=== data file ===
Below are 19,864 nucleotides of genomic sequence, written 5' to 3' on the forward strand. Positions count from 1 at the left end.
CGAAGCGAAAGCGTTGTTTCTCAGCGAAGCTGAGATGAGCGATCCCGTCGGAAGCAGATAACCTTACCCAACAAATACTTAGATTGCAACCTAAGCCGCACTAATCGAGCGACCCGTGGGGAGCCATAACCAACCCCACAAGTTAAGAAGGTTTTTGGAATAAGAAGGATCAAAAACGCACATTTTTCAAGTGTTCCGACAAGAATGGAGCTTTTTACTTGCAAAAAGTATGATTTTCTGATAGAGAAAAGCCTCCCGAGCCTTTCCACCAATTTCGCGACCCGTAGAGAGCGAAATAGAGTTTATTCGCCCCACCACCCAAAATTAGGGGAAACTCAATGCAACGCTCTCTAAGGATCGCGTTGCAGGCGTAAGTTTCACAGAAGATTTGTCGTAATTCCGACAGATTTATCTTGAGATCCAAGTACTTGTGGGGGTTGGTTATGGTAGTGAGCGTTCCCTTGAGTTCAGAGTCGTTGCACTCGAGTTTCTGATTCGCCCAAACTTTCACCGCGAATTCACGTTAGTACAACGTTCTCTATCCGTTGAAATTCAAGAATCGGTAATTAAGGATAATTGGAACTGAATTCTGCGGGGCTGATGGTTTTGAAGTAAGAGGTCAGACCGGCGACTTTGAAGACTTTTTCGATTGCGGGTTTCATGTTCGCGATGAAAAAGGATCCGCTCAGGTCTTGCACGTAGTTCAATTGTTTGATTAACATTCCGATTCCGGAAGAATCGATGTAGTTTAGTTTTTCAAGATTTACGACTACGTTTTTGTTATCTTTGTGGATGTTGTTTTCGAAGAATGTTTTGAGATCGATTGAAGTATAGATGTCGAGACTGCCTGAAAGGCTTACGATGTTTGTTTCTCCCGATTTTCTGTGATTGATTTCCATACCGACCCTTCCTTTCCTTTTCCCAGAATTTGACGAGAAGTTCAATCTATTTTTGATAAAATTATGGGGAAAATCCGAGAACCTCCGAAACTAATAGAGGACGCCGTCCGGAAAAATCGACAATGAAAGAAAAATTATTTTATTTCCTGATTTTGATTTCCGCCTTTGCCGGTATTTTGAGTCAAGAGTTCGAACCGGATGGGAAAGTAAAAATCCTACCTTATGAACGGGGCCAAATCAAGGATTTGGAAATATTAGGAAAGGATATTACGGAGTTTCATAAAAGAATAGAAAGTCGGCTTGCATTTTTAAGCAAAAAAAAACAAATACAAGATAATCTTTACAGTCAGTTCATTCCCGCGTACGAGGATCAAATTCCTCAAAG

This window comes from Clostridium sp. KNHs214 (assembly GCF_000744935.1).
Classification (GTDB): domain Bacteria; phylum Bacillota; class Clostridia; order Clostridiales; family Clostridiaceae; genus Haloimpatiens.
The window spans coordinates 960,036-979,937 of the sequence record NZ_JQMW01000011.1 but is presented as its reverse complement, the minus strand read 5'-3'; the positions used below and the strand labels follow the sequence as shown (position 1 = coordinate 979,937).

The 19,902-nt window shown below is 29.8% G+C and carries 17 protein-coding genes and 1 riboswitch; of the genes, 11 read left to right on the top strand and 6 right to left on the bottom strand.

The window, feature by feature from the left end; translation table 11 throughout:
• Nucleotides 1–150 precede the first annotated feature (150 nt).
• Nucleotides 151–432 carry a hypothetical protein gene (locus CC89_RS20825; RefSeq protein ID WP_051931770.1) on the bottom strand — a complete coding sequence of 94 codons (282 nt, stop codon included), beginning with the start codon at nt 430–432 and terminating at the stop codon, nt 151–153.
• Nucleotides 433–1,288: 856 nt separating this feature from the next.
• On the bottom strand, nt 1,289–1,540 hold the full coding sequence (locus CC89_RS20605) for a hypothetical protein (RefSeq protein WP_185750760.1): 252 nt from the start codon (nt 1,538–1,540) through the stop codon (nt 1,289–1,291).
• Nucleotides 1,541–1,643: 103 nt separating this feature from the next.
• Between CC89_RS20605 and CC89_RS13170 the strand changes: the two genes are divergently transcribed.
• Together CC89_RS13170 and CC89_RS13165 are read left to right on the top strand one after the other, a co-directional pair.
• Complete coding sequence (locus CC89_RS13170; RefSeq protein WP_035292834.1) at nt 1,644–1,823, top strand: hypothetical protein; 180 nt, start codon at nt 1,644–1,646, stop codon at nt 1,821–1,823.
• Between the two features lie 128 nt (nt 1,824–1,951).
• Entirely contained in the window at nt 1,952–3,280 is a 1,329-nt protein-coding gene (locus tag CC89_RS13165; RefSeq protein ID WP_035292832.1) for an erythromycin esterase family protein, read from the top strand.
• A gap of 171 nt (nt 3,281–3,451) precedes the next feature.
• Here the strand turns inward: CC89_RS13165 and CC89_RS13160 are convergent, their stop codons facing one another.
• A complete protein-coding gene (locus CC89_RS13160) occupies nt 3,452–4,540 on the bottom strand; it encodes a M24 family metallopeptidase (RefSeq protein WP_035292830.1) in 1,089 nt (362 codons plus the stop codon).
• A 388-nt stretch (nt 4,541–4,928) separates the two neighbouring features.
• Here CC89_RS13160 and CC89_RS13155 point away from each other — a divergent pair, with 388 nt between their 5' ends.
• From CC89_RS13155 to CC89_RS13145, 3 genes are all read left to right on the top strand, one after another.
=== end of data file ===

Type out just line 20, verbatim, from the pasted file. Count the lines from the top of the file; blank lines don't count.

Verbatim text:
• A complete protein-coding gene (locus CC89_RS13160) occupies nt 3,452–4,540 on the bottom strand; it encodes a M24 family metallopeptidase (RefSeq protein WP_035292830.1) in 1,089 nt (362 codons plus the stop codon).